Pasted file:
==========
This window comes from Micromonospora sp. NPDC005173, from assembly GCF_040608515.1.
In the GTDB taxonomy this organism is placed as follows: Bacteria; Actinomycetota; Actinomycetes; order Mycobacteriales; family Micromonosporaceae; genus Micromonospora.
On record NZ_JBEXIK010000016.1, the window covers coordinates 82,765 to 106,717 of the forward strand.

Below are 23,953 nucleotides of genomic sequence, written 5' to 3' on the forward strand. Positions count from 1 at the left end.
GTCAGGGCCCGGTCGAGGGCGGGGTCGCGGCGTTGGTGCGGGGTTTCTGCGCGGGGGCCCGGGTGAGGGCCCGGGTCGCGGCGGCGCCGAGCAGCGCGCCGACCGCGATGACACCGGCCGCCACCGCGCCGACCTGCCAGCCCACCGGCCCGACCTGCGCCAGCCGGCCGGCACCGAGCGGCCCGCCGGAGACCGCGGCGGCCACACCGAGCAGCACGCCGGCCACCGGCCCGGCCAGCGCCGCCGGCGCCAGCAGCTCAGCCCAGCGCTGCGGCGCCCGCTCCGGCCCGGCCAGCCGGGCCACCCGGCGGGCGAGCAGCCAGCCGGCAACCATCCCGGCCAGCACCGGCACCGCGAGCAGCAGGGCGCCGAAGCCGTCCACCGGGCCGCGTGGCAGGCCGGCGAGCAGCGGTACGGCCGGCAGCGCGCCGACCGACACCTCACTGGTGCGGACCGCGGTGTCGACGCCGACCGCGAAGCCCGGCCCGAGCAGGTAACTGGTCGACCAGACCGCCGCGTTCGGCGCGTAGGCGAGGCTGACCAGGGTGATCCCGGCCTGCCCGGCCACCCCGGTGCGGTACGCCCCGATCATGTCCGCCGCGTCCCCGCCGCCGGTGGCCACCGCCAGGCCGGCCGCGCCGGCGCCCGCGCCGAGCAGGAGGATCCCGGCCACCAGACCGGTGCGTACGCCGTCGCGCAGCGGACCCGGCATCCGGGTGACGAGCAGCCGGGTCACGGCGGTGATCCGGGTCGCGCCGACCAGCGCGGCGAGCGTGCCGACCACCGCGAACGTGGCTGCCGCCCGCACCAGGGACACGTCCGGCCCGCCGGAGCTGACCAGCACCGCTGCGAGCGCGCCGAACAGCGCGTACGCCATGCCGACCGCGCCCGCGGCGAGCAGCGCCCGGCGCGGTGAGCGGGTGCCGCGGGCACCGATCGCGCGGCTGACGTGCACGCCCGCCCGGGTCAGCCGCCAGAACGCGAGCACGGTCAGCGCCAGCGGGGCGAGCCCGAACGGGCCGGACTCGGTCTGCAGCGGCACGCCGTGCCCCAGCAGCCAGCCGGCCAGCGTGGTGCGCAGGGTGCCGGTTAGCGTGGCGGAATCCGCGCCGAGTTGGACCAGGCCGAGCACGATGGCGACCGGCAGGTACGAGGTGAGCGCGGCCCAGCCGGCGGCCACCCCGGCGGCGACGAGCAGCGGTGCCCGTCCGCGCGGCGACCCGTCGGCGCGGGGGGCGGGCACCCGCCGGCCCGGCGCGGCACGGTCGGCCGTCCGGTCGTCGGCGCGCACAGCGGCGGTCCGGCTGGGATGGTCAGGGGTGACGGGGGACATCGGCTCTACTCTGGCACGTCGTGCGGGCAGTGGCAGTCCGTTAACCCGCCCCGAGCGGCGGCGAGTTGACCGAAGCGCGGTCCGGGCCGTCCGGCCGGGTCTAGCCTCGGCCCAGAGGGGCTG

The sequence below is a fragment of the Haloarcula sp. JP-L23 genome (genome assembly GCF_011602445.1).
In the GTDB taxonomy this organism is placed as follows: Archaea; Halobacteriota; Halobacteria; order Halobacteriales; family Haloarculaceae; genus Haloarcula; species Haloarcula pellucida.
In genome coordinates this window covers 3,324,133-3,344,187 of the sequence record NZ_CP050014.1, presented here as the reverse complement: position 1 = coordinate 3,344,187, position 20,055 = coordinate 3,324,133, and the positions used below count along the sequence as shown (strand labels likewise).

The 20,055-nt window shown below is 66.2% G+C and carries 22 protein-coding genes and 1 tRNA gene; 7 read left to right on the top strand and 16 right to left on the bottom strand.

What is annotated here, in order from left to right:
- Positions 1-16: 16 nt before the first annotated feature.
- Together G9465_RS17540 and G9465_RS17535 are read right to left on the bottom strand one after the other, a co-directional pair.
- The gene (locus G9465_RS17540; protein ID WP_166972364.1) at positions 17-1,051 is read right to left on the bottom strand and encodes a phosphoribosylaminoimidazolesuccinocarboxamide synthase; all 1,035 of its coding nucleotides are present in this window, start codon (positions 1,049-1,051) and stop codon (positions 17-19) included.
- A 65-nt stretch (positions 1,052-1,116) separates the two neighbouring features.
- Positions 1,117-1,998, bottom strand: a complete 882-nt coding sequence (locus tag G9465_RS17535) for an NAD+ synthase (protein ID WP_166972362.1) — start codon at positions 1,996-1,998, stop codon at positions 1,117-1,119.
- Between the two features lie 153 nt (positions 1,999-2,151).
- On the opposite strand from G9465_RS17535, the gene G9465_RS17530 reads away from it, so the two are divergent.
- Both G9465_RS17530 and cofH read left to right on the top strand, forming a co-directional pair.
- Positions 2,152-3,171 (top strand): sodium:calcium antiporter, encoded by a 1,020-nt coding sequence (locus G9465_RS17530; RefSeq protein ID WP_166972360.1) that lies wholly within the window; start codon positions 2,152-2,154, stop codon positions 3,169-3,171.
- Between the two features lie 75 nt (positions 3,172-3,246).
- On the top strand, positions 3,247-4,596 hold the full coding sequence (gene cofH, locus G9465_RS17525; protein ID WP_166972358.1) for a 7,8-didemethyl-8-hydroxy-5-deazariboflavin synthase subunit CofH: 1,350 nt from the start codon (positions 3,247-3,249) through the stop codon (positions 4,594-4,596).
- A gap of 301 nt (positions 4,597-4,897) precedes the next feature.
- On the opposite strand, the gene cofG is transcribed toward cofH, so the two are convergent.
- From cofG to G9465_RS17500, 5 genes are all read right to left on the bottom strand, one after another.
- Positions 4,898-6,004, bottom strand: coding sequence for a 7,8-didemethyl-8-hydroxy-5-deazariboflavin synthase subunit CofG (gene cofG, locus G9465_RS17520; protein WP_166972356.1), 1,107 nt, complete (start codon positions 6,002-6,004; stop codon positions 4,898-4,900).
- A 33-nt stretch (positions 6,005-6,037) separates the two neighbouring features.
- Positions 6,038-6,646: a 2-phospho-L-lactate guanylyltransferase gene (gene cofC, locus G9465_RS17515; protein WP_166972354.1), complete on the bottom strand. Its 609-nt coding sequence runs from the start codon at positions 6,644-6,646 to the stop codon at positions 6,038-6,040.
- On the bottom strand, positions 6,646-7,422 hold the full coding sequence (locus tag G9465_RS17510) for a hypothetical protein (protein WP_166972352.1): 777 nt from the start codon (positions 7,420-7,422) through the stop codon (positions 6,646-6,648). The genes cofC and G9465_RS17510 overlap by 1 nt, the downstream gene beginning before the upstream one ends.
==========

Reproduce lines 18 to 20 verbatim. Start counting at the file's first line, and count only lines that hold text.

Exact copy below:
- Both G9465_RS17530 and cofH read left to right on the top strand, forming a co-directional pair.
- Positions 2,152-3,171 (top strand): sodium:calcium antiporter, encoded by a 1,020-nt coding sequence (locus G9465_RS17530; RefSeq protein ID WP_166972360.1) that lies wholly within the window; start codon positions 2,152-2,154, stop codon positions 3,169-3,171.
- Between the two features lie 75 nt (positions 3,172-3,246).